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by Rob Williams on November 16, 2009 in AMD-Based GPU

If we had an award for the “best bang for the buck”, it would require little thinking to give it to ATI’s Radeon HD 5850. For the price, it offers incredible power, superb power consumption, and of course, DirectX 11 support. We’re taking a look at ASUS’ version here, which along with Dirt 2, includes a surprisingly useful overclocking tool.

Call of Duty: World at War

The Call of Duty series is one that needs no introduction. Although only six years old, CoD has already become a stature where both single-player and multi-player first-person shooters are concerned. From the series’ inception, each game has delivered stellar gameplay that totally engrosses you, thanks in part to creative levels, smart AI and realistic graphics.

World at War is officially the 5th game in the series, and while some hardcore fans claim that Treyarch is simply unable to deliver as high caliber a game as Infinity Ward, the title did well to hold everyone over until Modern Warfare 2 got released. We’ll soon be replacing our World at War benchmark results with Modern Warfare 2, so feel free to get your goodbye’s over with!

Manual Run-through: The level chosen for our testing is “Relentless”, one that depicts the Battle of Peleliu, which has American soldiers advance to capture an airstrip from the Japanese. The level is both exciting to play and incredibly hard on your graphics hardware, making it a perfect choice for our testing.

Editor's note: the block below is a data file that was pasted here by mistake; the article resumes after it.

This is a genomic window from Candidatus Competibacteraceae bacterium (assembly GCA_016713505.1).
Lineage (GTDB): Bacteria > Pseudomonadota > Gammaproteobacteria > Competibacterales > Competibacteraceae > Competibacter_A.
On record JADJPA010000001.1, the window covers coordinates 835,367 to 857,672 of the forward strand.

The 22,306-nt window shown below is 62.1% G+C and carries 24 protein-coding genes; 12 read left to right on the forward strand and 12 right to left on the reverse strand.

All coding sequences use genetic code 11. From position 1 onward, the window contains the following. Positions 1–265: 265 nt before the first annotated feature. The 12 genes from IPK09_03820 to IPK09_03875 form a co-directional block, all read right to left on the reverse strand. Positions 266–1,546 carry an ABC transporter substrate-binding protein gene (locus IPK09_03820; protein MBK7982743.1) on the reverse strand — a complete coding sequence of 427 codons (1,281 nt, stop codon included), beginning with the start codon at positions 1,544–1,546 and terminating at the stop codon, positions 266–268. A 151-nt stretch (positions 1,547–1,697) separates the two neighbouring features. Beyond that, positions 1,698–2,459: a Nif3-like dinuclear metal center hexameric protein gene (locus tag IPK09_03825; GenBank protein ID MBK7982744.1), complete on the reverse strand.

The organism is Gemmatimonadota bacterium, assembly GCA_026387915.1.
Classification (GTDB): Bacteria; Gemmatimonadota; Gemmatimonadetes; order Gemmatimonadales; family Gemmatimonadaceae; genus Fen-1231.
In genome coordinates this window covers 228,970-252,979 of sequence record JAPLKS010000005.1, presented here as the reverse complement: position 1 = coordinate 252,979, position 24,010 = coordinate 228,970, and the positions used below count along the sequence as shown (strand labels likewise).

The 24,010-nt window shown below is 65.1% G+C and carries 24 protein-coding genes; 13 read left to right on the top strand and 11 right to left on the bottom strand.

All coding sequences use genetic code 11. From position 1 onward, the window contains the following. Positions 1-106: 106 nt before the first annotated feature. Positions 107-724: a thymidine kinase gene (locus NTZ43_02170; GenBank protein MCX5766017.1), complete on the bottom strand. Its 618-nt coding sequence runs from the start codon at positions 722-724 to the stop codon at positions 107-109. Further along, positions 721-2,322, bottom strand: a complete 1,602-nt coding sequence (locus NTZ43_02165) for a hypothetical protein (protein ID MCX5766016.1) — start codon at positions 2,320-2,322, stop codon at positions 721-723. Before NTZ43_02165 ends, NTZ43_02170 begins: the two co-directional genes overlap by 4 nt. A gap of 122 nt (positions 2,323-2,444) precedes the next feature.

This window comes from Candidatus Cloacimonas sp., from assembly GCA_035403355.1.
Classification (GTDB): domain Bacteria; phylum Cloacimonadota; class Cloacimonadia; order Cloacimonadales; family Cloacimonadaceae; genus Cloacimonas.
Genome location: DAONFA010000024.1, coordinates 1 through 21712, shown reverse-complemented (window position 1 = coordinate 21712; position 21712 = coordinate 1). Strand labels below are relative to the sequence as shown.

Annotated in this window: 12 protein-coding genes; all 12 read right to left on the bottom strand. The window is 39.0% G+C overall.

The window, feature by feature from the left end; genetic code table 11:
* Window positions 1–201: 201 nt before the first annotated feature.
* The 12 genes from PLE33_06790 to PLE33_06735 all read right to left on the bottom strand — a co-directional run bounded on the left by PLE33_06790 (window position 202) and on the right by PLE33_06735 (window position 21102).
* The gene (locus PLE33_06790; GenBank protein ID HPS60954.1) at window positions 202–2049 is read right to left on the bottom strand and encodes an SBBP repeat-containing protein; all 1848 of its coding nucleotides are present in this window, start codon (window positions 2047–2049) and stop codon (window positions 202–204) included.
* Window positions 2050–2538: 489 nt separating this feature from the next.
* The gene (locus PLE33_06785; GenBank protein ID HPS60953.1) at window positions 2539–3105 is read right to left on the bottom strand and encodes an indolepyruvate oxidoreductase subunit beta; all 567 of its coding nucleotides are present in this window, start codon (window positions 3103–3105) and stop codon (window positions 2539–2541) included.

We’re off to a great start so far, and depending on how you look at things, the results can either be fairly interesting, or a bit lacking. Compared to the bigger brother HD 5870, the HD 5850 fell a fair bit short, but that’s to be expected. What’s impressive is just how in-line the HD 5850 came with NVIDIA’s GTX 285. The latter came out on top, but by an insignifant margin. What’s important is that the GTX 285 is $70 more expensive at the minimum.

Graphics Card
Best Playable
Min FPS
Avg. FPS
NVIDIA GTX 295 1792MB (Reference)
2560×1600 – Max Detail, 4xAA
22
61.988
ATI HD 5870 1GB (Reference)
2560×1600 – Max Detail, 4xAA
29
49.698
NVIDIA GTX 285 1GB (EVGA)
2560×1600 – Max Detail, 4xAA
24
41.563
ATI HD 5850 1GB (ASUS)
2560×1600 – Max Detail, 4xAA
20
41.354
NVIDIA GTX 275 896MB (Reference)
2560×1600 – Max Detail, 4xAA
22
39.187
ATI HD 4890 1GB (Sapphire)
2560×1600 – Max Detail, 0xAA
21
42.778
ATI HD 4870 1GB (Reference)
2560×1600 – Normal Detail, 0xAA
23
42.097
ATI HD 5770 1GB (Reference)
2560×1600 – Normal Detail, 0xAA
19
40.066
NVIDIA GTX 260 896MB (XFX)
2560×1600 – Normal Detail, 0xAA
20
38.685
NVIDIA GTX 250 1GB (EVGA)
2560×1600 – Normal Detail, 0xAA
19
37.054
ATI HD 4770 512MB (Gigabyte)
1920×1080 – Max Detail, 4xAA
19
36.639

While I’m not entirely gung-ho over the minimum FPS of 20, that’s a minor nick when the average FPS is 40+. During my playtime, I didn’t notice any slowdown, and in this game, virtually every card dips far below its average FPS, and part of that could simply be due to how the game or level is designed. In the end, the performance with the HD 5850 was great, so totally maxed out settings it is.